One of the beautiful things about food and farming is that inspiration and gratitude are constant companions, unfettered by any definition of “on the clock”.
Last week during my summer vacation I took the opportunity to visit with my good friend Judy Bennett and some of the urban gardens managed by the Rochester International Academy Interact Club, which is sponsored by the Rochester Northwest Rotary. This is a unique 50 member club, comprised of refugees from many countries such as Congo, Eritrea, Nepal, Somalia, Thailand, Vietnam and Yemen. Students in the club worked in partnership with Foodlink and the Rochester City School District, and with a grant from Wegmans Food Markets, Inc and donations from Johnny’s Seeds to raise almost 5,000 vegetable plants this year in the greenhouse attached to the former Jefferson High School. The seedlings have been distributed to the Foodlink sponsored community gardens throughout the greater Rochester area, providing healthy, affordable produce to emergency food programs and a source of meaningful connection to the earth and their food for many refugees.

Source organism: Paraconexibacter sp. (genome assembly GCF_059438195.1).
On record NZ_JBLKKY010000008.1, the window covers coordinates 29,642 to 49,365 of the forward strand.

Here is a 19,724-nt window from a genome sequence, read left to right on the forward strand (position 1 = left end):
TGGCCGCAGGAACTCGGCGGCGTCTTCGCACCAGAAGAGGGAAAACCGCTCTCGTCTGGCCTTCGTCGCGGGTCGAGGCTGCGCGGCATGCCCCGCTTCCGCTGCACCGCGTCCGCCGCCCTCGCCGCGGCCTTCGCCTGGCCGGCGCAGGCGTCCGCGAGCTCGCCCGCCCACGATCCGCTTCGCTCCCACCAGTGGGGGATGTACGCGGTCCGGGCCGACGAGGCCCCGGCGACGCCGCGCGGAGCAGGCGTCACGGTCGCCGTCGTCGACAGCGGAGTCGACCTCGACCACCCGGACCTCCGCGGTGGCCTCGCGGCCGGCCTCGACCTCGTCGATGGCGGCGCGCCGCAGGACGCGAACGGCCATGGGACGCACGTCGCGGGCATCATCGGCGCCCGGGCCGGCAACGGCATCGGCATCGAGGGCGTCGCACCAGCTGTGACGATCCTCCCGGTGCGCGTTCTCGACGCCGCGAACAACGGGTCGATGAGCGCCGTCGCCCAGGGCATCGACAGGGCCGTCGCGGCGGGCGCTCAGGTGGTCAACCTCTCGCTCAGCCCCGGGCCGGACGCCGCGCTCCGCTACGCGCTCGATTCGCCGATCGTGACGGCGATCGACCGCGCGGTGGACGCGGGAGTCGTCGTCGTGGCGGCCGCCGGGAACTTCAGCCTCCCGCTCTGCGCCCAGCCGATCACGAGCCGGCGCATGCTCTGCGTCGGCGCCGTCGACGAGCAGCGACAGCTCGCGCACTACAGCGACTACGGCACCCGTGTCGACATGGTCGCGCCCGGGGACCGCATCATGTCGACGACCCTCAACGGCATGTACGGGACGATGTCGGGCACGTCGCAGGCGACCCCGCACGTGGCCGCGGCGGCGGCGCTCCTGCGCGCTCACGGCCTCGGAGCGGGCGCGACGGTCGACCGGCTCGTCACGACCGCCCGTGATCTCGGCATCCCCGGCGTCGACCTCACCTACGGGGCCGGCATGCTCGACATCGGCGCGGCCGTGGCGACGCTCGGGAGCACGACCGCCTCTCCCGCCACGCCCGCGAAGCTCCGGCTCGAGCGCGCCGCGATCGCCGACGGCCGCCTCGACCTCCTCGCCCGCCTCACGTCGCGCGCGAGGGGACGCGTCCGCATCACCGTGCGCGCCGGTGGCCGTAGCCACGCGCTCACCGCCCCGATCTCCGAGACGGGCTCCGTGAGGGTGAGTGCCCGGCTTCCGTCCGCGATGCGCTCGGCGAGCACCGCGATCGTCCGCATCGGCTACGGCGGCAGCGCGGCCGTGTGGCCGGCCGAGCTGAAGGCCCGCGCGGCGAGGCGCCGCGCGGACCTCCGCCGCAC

Judy took me on a visit to two of the gardens, the first behind the Calvary St Andrews Presbyterian Church off Averill Avenuein Rochester’s Southwedge neighborhood. This church runs an emergency mobile food pantry, with donated food augmented by an array of fresh vegetables in season that are grown in the Foodlink-sponsored Alison Clarke Community Garden – an oasis of 18 beds of fresh produce growing behind the church. The mobile pantry had just run that morning, and an abundance of swiss chard, kale, and collard greens had been picked and distributed. We discussed the challenges of composting in city gardens and checked out the progress of an impressive plot of summer squashes and cucumbers.
From there we drove to the Foodlink sponsored gardens on Lexington Avenue. Every time I visit a farm or garden I am inspired by the creative genius of farmers and gardeners, and this was no exception. These community gardens are largely managed by Nepalize refugees. There on a vacant city lot, old walk-in coolers had been transformed into raised beds. Instead of using conventional stakes and trellises to support the plants, tree branches were stuck in and around each raised bed, creating an amazing effect of a forest in the middle of the garden! Around each bed the twisting limbs were green with slender tendrils of peas, pole beans, and cucumbers and carrying the weighty branches of tomatoes and their promise of ripe fruit to come.
Thank you Judy for this wonderful visit and for letting me see collaboration and inspiration in action, bringing healthy food to so many.